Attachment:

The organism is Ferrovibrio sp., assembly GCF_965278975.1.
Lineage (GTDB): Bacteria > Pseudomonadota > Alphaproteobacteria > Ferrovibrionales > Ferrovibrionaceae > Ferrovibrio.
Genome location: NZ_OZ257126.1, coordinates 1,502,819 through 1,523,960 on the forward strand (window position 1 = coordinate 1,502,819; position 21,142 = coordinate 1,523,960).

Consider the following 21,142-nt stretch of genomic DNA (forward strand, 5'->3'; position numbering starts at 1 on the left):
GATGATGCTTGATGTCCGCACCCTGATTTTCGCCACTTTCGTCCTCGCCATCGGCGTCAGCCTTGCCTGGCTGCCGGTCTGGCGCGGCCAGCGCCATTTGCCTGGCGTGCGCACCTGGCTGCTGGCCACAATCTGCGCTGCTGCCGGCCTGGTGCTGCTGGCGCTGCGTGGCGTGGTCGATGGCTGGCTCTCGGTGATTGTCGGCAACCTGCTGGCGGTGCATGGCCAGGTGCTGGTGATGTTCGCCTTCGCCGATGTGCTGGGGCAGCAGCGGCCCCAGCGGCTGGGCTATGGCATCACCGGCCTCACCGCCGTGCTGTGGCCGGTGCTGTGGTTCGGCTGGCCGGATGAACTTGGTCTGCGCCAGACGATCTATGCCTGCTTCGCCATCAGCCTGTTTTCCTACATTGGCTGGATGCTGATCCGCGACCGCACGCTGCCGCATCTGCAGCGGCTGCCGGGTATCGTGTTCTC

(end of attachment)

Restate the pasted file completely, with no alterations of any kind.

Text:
The organism is Ferrovibrio sp., assembly GCF_965278975.1.
Lineage (GTDB): Bacteria > Pseudomonadota > Alphaproteobacteria > Ferrovibrionales > Ferrovibrionaceae > Ferrovibrio.
Genome location: NZ_OZ257126.1, coordinates 1,502,819 through 1,523,960 on the forward strand (window position 1 = coordinate 1,502,819; position 21,142 = coordinate 1,523,960).

Consider the following 21,142-nt stretch of genomic DNA (forward strand, 5'->3'; position numbering starts at 1 on the left):
GATGATGCTTGATGTCCGCACCCTGATTTTCGCCACTTTCGTCCTCGCCATCGGCGTCAGCCTTGCCTGGCTGCCGGTCTGGCGCGGCCAGCGCCATTTGCCTGGCGTGCGCACCTGGCTGCTGGCCACAATCTGCGCTGCTGCCGGCCTGGTGCTGCTGGCGCTGCGTGGCGTGGTCGATGGCTGGCTCTCGGTGATTGTCGGCAACCTGCTGGCGGTGCATGGCCAGGTGCTGGTGATGTTCGCCTTCGCCGATGTGCTGGGGCAGCAGCGGCCCCAGCGGCTGGGCTATGGCATCACCGGCCTCACCGCCGTGCTGTGGCCGGTGCTGTGGTTCGGCTGGCCGGATGAACTTGGTCTGCGCCAGACGATCTATGCCTGCTTCGCCATCAGCCTGTTTTCCTACATTGGCTGGATGCTGATCCGCGACCGCACGCTGCCGCATCTGCAGCGGCTGCCGGGTATCGTGTTCTC